Carter has made a commitment to a more cerebral adventure for his characters, fixating on the discomfort between Mulder and Scully as they assume their old responsibilities. This uneasiness extends to the screenplay, which is heavy with expositional speeches, rendering the film stiff and overindulged at certain points. Since the television series was killed in 2002, it's to be expected that the producers would find it difficult to recharge rusted geek zeal, trying to rekindle the poised passion between Mulder and Scully, but often leaving the film slavish to discussion, not action. Carter, who's never directed a feature film before, almost seems terrified to spin "Believe" into something befitting a traditional widescreen release, perhaps fearing any deviation from the rhythms of the T.V. show would quickly spiral out of his control.

Noting the lack of deliberate thrills isn't a complaint, just an occasional mild annoyance, with "Believe" sticking with spooky happenings and faltered interpersonal communication. It's a mysterious film, building dread through brutal kidnappings, displays of Bryukhonenko-inspired horrors, and the Crissman character, who Carter employs as the critical figure of eerie face-value judgment. It takes nearly an hour for "Believe" to work up a sweat; the film favors the tempo of the series, not the bombast of the screen. Fans are sure to drink up every last frame. The less inclined might be checking their watches with increasing regularity.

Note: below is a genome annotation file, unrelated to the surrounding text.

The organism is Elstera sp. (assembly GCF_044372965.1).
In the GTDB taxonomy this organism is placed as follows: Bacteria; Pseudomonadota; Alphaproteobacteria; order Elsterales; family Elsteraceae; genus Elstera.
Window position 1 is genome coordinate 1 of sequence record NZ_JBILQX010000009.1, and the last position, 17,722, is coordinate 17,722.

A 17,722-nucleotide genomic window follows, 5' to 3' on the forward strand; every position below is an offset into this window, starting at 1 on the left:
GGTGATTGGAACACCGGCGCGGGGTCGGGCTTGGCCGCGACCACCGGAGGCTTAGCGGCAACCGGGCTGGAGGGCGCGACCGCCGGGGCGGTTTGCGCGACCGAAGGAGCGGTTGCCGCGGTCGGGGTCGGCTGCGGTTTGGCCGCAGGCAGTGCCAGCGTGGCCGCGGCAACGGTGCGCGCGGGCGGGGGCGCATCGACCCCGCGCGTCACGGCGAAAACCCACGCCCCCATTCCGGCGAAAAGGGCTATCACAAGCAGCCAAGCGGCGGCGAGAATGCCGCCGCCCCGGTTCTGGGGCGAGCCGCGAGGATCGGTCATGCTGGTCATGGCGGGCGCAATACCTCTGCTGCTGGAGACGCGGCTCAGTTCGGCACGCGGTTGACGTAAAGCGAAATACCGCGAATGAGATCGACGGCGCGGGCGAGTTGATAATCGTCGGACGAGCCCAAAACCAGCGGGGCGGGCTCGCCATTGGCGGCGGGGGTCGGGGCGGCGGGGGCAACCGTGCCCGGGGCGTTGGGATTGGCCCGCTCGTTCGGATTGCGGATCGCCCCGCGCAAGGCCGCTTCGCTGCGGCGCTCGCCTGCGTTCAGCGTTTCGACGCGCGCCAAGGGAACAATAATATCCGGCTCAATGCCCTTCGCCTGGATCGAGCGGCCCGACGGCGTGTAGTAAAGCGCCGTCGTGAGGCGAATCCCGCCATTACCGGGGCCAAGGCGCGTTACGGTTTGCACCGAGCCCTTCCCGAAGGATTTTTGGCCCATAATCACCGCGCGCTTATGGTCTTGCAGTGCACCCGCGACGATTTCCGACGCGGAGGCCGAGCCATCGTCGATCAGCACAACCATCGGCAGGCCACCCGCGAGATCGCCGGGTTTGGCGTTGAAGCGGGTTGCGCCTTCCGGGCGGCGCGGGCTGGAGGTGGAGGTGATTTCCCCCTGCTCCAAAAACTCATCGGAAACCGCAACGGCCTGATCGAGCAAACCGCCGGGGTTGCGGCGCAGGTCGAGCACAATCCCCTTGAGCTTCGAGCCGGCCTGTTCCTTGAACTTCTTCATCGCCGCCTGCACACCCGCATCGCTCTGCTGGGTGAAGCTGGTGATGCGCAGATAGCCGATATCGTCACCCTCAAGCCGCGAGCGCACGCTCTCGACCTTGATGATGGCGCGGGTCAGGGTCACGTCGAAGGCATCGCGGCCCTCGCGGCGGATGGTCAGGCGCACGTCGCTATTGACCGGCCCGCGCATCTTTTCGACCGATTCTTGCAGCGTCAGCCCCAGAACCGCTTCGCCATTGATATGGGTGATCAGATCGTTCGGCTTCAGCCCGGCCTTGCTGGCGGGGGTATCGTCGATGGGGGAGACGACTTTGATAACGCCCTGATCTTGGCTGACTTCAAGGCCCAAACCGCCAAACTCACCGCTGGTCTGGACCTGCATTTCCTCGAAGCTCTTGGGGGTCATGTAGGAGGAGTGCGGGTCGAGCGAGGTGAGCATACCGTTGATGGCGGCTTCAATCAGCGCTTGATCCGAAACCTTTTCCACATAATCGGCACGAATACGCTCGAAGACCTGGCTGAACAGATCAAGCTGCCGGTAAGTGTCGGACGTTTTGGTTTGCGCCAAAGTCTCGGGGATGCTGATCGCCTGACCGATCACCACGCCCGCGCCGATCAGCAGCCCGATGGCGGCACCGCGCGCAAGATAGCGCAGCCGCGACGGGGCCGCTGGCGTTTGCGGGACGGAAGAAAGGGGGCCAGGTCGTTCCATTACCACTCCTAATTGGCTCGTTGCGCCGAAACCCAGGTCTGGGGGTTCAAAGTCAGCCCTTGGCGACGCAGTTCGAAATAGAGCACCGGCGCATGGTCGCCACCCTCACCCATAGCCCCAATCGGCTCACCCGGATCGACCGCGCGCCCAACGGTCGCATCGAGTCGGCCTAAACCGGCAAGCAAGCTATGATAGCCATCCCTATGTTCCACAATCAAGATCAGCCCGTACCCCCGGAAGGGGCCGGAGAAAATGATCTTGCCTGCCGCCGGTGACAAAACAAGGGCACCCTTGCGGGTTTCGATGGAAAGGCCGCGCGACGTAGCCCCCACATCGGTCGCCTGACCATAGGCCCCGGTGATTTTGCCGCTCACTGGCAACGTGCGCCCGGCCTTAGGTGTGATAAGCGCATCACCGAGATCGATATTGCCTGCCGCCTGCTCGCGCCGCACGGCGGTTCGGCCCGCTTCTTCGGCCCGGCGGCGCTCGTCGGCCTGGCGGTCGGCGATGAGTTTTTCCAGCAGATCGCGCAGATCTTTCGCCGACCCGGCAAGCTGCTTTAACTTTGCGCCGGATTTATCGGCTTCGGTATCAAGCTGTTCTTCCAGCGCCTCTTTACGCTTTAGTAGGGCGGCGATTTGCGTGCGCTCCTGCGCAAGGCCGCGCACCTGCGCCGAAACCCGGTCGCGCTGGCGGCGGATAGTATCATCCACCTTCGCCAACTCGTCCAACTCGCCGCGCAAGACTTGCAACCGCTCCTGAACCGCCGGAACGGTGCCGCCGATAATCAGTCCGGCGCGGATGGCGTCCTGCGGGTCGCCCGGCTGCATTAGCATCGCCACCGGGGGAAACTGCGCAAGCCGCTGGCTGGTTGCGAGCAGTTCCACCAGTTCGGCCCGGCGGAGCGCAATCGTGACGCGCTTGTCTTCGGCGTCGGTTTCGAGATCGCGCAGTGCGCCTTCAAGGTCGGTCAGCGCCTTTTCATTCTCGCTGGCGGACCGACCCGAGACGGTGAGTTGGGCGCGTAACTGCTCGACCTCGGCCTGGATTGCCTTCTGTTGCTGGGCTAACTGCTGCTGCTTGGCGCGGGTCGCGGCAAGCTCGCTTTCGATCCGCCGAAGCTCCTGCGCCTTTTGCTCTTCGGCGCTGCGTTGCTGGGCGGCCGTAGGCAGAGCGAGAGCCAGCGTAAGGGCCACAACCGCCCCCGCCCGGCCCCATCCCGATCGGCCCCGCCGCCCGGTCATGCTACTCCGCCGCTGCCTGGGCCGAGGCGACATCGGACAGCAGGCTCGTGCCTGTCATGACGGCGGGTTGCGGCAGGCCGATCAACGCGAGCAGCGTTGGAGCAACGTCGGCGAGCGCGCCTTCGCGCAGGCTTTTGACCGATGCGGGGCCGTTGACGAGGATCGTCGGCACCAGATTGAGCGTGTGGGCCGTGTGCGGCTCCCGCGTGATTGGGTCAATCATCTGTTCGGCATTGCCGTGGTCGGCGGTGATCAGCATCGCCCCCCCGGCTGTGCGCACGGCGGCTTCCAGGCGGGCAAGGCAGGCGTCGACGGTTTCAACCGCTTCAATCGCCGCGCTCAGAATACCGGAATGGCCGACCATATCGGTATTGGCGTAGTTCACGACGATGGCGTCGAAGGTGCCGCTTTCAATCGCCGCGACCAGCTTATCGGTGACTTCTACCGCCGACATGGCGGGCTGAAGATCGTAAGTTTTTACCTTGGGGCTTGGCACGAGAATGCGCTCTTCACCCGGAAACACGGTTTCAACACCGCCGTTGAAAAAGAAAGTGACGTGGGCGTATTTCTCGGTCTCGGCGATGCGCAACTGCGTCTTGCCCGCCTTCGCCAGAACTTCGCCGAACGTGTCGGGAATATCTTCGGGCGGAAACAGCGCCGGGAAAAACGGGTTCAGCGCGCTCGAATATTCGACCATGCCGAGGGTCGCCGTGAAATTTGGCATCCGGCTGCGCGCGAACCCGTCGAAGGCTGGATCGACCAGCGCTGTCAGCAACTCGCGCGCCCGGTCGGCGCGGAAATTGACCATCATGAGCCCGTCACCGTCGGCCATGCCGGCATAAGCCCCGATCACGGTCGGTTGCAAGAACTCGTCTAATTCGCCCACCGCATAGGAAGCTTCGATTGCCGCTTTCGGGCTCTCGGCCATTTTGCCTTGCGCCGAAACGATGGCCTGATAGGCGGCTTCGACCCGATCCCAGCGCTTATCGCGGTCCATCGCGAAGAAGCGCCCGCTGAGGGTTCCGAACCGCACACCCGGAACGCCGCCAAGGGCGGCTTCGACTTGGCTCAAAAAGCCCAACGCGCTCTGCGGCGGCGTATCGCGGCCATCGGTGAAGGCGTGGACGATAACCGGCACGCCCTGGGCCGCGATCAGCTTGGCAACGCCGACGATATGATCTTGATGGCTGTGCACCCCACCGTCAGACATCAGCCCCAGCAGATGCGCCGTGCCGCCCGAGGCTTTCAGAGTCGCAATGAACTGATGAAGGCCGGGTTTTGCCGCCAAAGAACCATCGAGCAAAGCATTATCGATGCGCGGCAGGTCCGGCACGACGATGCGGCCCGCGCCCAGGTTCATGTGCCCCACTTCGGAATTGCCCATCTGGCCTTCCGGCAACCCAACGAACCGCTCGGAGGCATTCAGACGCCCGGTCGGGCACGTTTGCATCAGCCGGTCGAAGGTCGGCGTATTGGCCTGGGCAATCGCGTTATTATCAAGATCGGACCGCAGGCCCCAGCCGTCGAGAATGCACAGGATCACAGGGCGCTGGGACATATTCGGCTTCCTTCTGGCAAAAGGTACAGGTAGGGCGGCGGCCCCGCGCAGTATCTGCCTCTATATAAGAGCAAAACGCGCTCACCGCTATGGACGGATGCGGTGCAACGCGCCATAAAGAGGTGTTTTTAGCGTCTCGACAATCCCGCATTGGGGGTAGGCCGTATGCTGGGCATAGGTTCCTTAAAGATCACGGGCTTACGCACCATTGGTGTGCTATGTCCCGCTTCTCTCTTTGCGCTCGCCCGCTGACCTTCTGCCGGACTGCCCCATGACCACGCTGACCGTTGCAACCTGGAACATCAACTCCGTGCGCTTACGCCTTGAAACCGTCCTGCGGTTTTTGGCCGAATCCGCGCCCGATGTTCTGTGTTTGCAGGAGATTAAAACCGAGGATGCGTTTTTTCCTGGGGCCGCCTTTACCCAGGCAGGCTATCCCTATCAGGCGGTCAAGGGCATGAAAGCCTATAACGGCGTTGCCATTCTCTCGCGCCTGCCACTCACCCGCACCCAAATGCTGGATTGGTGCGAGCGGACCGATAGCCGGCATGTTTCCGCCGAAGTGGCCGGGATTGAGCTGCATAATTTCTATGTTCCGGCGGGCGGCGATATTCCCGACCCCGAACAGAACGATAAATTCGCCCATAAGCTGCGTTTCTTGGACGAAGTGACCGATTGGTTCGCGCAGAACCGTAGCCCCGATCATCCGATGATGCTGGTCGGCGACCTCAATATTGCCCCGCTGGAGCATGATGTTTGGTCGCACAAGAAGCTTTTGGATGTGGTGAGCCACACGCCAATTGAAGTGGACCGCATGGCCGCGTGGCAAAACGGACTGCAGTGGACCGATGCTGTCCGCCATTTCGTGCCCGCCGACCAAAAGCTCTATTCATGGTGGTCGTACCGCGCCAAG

There are two versions of "Believe" offered on this DVD: the Theatrical Cut and a new Extended Version that runs a scant four minutes longer. Primarily consisting of small character moments (Scully receives a nice, gentle moment of teary frustration), brief snippets of violence (released from their PG-13 bondage), and a new set of end credits, the extension makes for a more united viewing experience, but it's hardly a radical new reworking of the film.


Fox provided DVD Talk with only a DVD-R screener of "I Want to Believe." While containing an anamorphic widescreen (2.35:1 aspect ratio) transfer, the image was riddled with compression problems and watermarks making it unfit for review.


Again, while in screener form, the 5.1 Dolby Digital mix appears to be consistent, with luxurious snowscape atmospherics and pop-happy thriller hot spots. Being a screener, I couldn't detect any outrageous audio inadequacies. Spanish and French 2.0 language tracks are also included.


English and Spanish subtitles are included.


A feature-length audio commentary with director Chris Carter and producer Frank Spotnitz is an exceptionally straightforward listening experience, with the filmmakers calmly exploring every scene for production detail to chat about. Carter leads the discussion with a pleasing authority, and the commentary is educational (they discuss the extended cut changes), especially with some of the more subtle turns of the screenplay, but the excitement level is lacking. Maybe the gentlemen recorded this track around a basket of sleeping kittens they were terrified to wake?

Recorded a month before the film's release, what the commentary lacks in perspective and volume it makes up in sheer information. Fans will certainly enjoy it.